Journal of Law, Medicine and Ethics 39 (4):631-639 (2011)
|Abstract||Returning individual results to participants in research studies is gaining acceptance and policy guidance is now available for investigators to develop a plan for returning results at the local level. However, returning results discovered through the work of an international scientific research consortium presents additional ethical and procedural difficulties. No general guidance is available for international consortia that wish to consider this issue, but there are examples of internal policies that are being used by consortia such as the International Cancer Genome Consortium (ICGC) and the Type 1 Diabetes Genetics Consortium (T1DGC). This paper presents the policy stance these studies have adopted regarding returning individual research results and their reasons behind it, and gives specific examples from their policy documents and project consent materials. Finally, it suggests an oversight mechanism these and other international consortia can use to ensure that this important issue is addressed appropriately|
|Keywords||No keywords specified (fix it)|
|Through your library||Configure|
Similar books and articles
Emmanuelle Lévesque, Yann Joly & Jacques Simard (2011). Return of Research Results: General Principles and International Perspectives. Journal of Law, Medicine and Ethics 39 (4):583-592.
Anne Marie Tassé (2011). The Return of Results of Deceased Research Participants. Journal of Law, Medicine and Ethics 39 (4):621-630.
Denise Avard, Karine Sénécal, Parvaz Madadi & Daniel Sinnett (2011). Pediatric Research and the Return of Individual Research Results. Journal of Law, Medicine and Ethics 39 (4):593-604.
Bartha Maria Knoppers & Amy Dam (2011). Return of Results: Towards a Lexicon? Journal of Law, Medicine and Ethics 39 (4):577-582.
Conrad Vincent Fernandez, Shaureen Taweel, Eric D. Kodish & Charles Weijer, Disclosure of Research Result to Research Participants: Needs and Attitudes of Adolescents and Parents.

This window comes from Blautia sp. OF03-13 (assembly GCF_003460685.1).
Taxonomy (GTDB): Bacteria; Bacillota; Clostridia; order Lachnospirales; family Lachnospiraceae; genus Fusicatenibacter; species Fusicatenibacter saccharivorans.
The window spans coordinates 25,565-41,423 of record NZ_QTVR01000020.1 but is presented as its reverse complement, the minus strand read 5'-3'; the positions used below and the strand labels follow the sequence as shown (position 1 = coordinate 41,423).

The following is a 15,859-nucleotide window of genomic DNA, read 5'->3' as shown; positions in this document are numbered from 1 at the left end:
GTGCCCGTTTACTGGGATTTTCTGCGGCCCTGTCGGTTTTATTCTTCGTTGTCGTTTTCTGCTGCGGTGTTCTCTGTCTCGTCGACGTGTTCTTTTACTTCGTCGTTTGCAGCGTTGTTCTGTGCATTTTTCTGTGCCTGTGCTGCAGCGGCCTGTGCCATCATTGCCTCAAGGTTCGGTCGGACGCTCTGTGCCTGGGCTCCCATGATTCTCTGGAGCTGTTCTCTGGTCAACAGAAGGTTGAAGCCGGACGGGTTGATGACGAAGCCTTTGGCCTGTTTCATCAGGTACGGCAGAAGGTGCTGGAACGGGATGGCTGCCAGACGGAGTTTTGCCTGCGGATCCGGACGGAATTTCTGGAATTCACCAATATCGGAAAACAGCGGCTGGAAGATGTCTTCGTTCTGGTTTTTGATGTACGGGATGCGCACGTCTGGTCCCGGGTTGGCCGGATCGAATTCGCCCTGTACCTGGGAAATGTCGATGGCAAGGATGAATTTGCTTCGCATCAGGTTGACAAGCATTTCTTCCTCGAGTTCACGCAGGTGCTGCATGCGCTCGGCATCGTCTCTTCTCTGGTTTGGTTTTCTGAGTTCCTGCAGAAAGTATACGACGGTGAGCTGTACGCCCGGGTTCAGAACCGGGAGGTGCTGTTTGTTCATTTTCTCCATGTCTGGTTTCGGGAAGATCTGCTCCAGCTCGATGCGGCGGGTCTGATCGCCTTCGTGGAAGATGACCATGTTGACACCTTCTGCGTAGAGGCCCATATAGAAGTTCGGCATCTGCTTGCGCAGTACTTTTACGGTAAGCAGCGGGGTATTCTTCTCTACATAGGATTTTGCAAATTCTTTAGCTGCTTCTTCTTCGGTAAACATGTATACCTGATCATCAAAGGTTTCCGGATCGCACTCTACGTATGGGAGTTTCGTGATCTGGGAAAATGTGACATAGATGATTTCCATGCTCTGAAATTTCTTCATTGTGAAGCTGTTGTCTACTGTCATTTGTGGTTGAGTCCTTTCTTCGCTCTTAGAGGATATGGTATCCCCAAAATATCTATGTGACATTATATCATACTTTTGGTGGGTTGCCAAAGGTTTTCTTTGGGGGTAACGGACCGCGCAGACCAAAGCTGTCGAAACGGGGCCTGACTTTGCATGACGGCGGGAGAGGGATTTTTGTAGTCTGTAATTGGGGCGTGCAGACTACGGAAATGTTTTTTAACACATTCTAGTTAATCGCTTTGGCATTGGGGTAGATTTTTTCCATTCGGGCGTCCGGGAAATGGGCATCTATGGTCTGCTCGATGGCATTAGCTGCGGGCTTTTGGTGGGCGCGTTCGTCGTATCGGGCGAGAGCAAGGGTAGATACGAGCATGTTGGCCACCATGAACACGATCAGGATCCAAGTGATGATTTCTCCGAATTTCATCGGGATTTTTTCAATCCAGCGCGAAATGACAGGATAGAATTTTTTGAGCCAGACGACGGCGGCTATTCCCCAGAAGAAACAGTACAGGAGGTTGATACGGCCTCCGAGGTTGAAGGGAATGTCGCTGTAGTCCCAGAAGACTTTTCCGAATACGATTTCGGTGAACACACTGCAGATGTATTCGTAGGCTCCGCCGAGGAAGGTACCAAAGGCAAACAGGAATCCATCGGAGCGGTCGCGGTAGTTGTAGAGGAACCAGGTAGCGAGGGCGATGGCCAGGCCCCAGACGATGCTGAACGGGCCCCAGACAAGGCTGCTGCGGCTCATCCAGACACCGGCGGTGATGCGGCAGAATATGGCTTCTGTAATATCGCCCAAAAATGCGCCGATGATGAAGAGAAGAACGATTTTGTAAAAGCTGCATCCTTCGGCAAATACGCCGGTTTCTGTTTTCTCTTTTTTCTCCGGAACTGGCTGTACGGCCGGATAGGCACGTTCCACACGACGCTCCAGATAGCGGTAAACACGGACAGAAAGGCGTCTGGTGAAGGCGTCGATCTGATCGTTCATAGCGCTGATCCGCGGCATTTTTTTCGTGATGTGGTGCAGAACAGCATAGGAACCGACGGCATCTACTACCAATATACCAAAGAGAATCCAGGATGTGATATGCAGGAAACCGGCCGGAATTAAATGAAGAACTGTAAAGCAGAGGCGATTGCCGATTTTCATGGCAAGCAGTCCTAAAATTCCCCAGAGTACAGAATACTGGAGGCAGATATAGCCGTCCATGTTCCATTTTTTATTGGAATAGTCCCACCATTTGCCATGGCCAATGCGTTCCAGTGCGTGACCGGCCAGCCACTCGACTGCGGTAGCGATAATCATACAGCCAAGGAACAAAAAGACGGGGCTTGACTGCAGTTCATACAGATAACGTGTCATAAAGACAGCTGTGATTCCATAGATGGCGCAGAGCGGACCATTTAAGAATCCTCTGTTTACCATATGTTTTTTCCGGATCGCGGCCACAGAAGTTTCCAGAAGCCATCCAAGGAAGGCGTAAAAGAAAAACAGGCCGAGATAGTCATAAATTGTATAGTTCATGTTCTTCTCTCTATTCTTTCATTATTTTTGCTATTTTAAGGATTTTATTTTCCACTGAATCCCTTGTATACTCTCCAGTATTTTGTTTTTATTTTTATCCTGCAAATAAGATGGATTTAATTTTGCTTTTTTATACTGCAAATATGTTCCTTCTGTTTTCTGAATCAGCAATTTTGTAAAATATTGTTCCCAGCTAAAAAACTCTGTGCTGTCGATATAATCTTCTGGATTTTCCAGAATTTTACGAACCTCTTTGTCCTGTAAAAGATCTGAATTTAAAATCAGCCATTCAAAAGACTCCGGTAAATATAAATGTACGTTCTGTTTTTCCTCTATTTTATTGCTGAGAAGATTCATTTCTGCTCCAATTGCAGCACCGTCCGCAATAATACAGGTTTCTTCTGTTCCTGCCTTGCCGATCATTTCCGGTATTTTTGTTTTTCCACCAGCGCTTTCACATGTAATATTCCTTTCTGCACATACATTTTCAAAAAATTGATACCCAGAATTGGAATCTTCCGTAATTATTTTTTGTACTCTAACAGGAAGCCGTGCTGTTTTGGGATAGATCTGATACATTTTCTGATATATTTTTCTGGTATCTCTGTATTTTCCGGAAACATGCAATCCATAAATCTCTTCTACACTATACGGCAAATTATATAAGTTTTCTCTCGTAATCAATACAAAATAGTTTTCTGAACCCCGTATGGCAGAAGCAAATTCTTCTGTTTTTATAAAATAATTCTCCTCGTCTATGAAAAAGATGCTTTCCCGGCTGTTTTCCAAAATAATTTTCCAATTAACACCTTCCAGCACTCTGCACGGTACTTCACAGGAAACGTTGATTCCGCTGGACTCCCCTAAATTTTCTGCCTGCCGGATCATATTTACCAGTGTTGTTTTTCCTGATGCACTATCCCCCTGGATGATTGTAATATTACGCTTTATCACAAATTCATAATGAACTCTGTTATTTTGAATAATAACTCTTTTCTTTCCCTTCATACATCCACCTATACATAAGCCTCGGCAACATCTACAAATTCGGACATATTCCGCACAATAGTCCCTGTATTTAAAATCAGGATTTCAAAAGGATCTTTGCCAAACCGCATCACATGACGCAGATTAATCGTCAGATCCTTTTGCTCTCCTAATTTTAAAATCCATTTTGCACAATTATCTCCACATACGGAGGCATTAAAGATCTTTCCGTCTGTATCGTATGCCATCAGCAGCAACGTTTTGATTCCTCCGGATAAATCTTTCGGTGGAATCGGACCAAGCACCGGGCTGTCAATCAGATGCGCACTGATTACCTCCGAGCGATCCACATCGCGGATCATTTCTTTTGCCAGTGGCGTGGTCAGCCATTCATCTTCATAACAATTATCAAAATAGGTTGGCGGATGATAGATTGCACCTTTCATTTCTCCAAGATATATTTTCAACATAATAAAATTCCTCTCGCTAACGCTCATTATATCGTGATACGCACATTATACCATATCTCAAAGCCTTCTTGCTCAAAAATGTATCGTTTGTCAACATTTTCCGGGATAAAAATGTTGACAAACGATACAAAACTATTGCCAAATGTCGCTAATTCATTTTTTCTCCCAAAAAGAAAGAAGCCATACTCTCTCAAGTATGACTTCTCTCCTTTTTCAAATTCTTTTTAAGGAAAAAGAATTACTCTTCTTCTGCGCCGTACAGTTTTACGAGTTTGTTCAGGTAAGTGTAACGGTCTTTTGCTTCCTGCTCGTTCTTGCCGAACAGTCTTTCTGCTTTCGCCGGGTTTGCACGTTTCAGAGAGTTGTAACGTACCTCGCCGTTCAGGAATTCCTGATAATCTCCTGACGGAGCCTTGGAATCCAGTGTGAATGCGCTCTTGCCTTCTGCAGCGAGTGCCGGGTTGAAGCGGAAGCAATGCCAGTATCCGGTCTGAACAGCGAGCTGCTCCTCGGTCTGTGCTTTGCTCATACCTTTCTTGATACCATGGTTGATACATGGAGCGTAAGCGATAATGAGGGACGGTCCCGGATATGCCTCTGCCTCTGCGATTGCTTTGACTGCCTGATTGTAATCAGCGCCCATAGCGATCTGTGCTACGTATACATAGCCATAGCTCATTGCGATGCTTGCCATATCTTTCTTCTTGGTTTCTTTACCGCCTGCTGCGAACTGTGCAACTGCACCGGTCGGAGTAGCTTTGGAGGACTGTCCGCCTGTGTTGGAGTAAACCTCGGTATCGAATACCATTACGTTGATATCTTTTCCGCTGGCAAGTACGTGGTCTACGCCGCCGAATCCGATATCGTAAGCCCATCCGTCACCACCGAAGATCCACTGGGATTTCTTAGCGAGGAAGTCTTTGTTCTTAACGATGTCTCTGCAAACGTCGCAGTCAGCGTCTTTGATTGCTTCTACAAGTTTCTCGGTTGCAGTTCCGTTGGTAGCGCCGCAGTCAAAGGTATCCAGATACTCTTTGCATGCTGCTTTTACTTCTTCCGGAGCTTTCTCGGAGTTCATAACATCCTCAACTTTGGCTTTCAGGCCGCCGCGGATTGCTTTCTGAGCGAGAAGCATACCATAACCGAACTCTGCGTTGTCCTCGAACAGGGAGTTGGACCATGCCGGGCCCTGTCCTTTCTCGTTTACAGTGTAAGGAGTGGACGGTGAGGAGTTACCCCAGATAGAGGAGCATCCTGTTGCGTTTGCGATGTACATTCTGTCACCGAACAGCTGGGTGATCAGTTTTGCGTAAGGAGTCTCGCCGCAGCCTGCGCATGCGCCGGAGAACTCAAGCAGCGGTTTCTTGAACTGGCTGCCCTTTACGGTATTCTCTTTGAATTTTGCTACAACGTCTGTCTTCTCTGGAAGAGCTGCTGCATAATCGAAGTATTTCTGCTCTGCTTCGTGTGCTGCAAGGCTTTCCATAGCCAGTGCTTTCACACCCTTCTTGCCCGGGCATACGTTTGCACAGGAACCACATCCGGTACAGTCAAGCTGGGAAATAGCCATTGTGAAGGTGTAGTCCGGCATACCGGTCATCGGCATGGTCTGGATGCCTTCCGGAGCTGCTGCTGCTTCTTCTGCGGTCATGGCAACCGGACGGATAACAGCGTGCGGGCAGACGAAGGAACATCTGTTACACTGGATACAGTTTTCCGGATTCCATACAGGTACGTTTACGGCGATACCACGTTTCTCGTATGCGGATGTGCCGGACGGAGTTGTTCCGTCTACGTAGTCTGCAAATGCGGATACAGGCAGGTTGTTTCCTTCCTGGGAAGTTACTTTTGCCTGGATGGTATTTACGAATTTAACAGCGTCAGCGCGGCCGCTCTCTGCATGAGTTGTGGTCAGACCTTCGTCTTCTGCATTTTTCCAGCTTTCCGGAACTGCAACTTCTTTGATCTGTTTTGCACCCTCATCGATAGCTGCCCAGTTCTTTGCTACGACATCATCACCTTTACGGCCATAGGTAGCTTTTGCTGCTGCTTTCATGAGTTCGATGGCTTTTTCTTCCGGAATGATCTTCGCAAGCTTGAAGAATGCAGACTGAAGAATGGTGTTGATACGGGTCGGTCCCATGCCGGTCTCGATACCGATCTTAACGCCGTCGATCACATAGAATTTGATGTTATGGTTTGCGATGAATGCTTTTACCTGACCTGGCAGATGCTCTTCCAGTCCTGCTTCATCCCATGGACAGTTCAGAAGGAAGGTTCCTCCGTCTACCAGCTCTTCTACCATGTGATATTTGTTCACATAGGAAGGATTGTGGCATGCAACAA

Lee Black & Kelly A. McClellan (2011). Familial Communication of Research Results: A Need to Know? Journal of Law, Medicine and Ethics 39 (4):605-613.
Conrad V. Fernandez, Darcy Santor, Charles Weijer, Caron Strahlendorf, Albert Moghrabi, Rebecca Pentz, Jun Gao & Eric Kodish, The Return of Research Results to Participants: Pilot Questionnaire of Adolescents and Parents of Children with Cancer.
Edward S. Dove, Denise Avard, Lee Black & Bartha M. Knoppers (2013). Emerging Issues in Paediatric Health Research Consent Forms in Canada: Working Towards Best Practices. BMC Medical Ethics 14 (1):1-10.
Juli Murphy, Joan Scott, David Kaufman, Gail Geller, Lisa LeRoy & Kathy Hudson (2008). Public Expectations for Return of Results From Large-Cohort Genetic Research. American Journal of Bioethics 8 (11):36 – 43.
Vardit Ravitsky & Benjamin S. Wilfond (2006). Disclosing Individual Genetic Results to Research Participants. American Journal of Bioethics 6 (6):8 – 17.
Pilar N. Ossorio (2006). Letting the Gene Out of the Bottle: A Comment on Returning Individual Research Results to Participants. American Journal of Bioethics 6 (6):24 – 25.
Ben Chan, Flavia M. Facio, Haley Eidem, Sara Chandros Hull, Leslie G. Biesecker & Benjamin E. Berkman (2012). Genomic Inheritances: Disclosing Individual Research Results From Whole-Exome Sequencing to Deceased Participants' Relatives. American Journal of Bioethics 12 (10):1-8.
Ma'N. H. Zawati & Amélie Rioux (2011). Biobanks and the Return of Research Results: Out with the Old and In with the New? Journal of Law, Medicine and Ethics 39 (4):614-620.
Conrad V. Fernandez, Eric Kodish, Susan Shurin & Charles Weijer, Offering to Return Results to Research Participants: Attitudes and Needs of Principal Investigators in the Children's Oncology Group.
Added to index2011-11-16
Total downloads2 ( #232,316 of 549,007 )
Recent downloads (6 months)0
How can I increase my downloads?